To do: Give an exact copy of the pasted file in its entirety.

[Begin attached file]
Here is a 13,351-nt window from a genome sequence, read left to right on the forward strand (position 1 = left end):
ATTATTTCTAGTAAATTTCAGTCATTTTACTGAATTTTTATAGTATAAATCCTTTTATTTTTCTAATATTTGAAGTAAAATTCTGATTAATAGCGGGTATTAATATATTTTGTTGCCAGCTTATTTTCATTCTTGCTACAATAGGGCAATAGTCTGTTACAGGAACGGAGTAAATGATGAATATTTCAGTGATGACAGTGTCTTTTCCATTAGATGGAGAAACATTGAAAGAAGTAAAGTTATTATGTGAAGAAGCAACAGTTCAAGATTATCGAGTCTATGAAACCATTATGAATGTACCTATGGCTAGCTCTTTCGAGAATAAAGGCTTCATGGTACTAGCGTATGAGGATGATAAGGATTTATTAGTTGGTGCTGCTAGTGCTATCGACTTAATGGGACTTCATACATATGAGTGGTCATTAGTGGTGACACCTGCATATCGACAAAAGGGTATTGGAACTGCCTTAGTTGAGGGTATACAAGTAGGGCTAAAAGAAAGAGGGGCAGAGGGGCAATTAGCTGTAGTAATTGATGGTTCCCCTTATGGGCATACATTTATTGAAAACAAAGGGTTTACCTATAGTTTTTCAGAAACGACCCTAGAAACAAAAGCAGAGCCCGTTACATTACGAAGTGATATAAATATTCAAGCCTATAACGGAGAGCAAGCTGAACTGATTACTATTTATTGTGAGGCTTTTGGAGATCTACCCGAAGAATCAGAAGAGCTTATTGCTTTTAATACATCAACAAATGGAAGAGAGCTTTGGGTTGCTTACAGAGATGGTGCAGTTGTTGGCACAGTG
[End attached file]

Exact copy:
Here is a 13,351-nt window from a genome sequence, read left to right on the forward strand (position 1 = left end):
ATTATTTCTAGTAAATTTCAGTCATTTTACTGAATTTTTATAGTATAAATCCTTTTATTTTTCTAATATTTGAAGTAAAATTCTGATTAATAGCGGGTATTAATATATTTTGTTGCCAGCTTATTTTCATTCTTGCTACAATAGGGCAATAGTCTGTTACAGGAACGGAGTAAATGATGAATATTTCAGTGATGACAGTGTCTTTTCCATTAGATGGAGAAACATTGAAAGAAGTAAAGTTATTATGTGAAGAAGCAACAGTTCAAGATTATCGAGTCTATGAAACCATTATGAATGTACCTATGGCTAGCTCTTTCGAGAATAAAGGCTTCATGGTACTAGCGTATGAGGATGATAAGGATTTATTAGTTGGTGCTGCTAGTGCTATCGACTTAATGGGACTTCATACATATGAGTGGTCATTAGTGGTGACACCTGCATATCGACAAAAGGGTATTGGAACTGCCTTAGTTGAGGGTATACAAGTAGGGCTAAAAGAAAGAGGGGCAGAGGGGCAATTAGCTGTAGTAATTGATGGTTCCCCTTATGGGCATACATTTATTGAAAACAAAGGGTTTACCTATAGTTTTTCAGAAACGACCCTAGAAACAAAAGCAGAGCCCGTTACATTACGAAGTGATATAAATATTCAAGCCTATAACGGAGAGCAAGCTGAACTGATTACTATTTATTGTGAGGCTTTTGGAGATCTACCCGAAGAATCAGAAGAGCTTATTGCTTTTAATACATCAACAAATGGAAGAGAGCTTTGGGTTGCTTACAGAGATGGTGCAGTTGTTGGCACAGTG